HealthCentral Interviews Tracy Davenport About Her New Book, "Making Life Better for a Child With Acid Reflux"In your book, you talked about what it was like when Ben was first diagnosed-being immersed in a strange, new world with unusual language, rules, and expectations. Based on your experience, what recommendations would you give during the first 48 hours after diagnosis?
If we had to do it all over again, the first thing we would do after our baby was diagnosed with acid reflux would be to reach out for support – to let our friends and family know that our son had been diagnosed with a potentially complex digestive problem, one for which a viable treatment may or may not be readily available. One of the problems we had with our son’s diagnosis, is that our original pediatrician kept describing our son’s condition as “a little bit of reflux that he would soon outgrow.” In some ways, I think this kept us from reaching out for the support that we needed, because we just kept thinking the situation was not that bad, and that it would be over soon.
In most cases, a general practioner or a pediatrician will probably be the doctor to make the initial reflux diagnosis. Since digestive disorders may not be their area of specialization, the second thing I would recommend is to try to find the best medical help in your area for acid reflux and make an appointment, even if that appointment is months away. Someone who has had (or has) a baby or child with reflux is probably a good source of information regarding a referral in your area; if you do not know anyone that has first-hand experience with reflux, a reflux support group may also be helpful in steering you toward (or away from) a medical professional.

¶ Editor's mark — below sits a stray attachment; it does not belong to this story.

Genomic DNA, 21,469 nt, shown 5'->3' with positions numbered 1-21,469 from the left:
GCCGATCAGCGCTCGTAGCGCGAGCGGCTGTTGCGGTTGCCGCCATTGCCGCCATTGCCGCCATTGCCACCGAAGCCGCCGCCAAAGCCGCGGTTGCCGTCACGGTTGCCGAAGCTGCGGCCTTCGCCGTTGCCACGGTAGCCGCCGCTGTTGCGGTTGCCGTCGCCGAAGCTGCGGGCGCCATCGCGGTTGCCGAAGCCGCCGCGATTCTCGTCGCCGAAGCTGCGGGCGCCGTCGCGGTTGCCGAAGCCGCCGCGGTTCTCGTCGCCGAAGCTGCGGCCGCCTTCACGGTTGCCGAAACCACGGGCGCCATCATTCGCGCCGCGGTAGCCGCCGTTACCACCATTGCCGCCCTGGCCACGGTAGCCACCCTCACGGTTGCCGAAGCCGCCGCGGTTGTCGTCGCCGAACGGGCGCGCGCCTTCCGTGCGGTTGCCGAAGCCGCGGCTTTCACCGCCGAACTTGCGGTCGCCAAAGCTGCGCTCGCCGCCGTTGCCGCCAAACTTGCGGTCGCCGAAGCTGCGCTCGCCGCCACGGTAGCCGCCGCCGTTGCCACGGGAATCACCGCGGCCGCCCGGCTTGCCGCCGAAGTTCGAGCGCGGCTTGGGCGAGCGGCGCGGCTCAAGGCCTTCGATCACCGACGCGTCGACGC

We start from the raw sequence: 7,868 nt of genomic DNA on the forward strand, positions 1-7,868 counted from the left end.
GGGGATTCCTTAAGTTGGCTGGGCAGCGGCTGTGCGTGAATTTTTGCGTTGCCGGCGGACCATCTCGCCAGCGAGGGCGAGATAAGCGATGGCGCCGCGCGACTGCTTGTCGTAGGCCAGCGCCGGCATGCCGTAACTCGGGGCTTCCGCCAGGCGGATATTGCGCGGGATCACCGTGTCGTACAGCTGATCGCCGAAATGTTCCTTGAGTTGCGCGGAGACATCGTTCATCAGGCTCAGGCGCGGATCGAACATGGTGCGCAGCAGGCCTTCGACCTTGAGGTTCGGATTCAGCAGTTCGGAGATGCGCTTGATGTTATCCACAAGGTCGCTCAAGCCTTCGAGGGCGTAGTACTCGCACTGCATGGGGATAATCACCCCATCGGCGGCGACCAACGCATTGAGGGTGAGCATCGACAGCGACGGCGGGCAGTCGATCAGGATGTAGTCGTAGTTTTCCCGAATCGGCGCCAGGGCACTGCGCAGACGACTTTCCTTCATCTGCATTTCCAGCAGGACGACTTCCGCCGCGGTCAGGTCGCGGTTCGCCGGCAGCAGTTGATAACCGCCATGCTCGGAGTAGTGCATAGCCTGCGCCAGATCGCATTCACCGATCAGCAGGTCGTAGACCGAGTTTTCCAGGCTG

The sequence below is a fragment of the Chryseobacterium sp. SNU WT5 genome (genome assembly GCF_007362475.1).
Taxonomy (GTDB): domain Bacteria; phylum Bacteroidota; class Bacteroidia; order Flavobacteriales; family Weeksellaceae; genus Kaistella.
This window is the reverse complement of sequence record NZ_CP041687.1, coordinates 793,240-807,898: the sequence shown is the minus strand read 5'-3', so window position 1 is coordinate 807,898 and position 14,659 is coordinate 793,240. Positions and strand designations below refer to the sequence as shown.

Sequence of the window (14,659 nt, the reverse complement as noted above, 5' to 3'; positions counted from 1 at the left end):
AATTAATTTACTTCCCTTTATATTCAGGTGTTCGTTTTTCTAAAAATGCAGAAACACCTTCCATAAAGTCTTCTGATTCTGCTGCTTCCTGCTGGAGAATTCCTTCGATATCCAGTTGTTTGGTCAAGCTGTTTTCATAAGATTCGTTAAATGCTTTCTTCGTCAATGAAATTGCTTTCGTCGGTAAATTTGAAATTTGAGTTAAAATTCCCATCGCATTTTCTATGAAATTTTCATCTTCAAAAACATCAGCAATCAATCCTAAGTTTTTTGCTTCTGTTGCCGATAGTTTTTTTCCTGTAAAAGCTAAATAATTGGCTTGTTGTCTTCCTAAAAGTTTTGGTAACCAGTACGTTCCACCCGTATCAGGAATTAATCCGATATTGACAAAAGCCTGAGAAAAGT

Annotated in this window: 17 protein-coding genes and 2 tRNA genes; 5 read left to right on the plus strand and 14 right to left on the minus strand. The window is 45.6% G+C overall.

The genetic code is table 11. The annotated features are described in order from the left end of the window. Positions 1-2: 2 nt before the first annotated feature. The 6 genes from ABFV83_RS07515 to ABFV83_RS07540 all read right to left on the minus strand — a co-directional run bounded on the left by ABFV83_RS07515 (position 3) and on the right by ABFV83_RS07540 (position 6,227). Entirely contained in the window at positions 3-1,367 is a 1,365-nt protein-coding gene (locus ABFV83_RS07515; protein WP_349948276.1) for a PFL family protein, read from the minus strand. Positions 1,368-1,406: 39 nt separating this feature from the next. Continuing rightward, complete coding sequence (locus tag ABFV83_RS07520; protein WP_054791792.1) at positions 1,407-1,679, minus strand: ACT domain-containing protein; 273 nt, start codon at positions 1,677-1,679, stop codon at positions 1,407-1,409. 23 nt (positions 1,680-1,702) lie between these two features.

The third thing I recommend just after a reflux diagnosis is to read up about acid reflux, and get to know as much as you are comfortable knowing. Not only will this research, no matter how brief, help you ask the most appropriate questions when you do have your next doctor’s appointment, but it will also help you speak the same language as your physician when you are discussing the disorder.
And finally, I would consider making a doctor’s appointment with your own doctor to tell him or her what is going on with your family, and that your baby or child has just been diagnosed with acid reflux. Your own doctor will not only be able to make suggestions to help you take care of yourself while you take care of your child--he or she may also be a good resource to help you build a healthcare team to treat your child’s reflux. Also, you might have a stroke of luck, like my husband did when he discovered that his doctor’s own child has reflux, and therefore understood the potential stress and strain of the situation.
Published On: June 30, 2006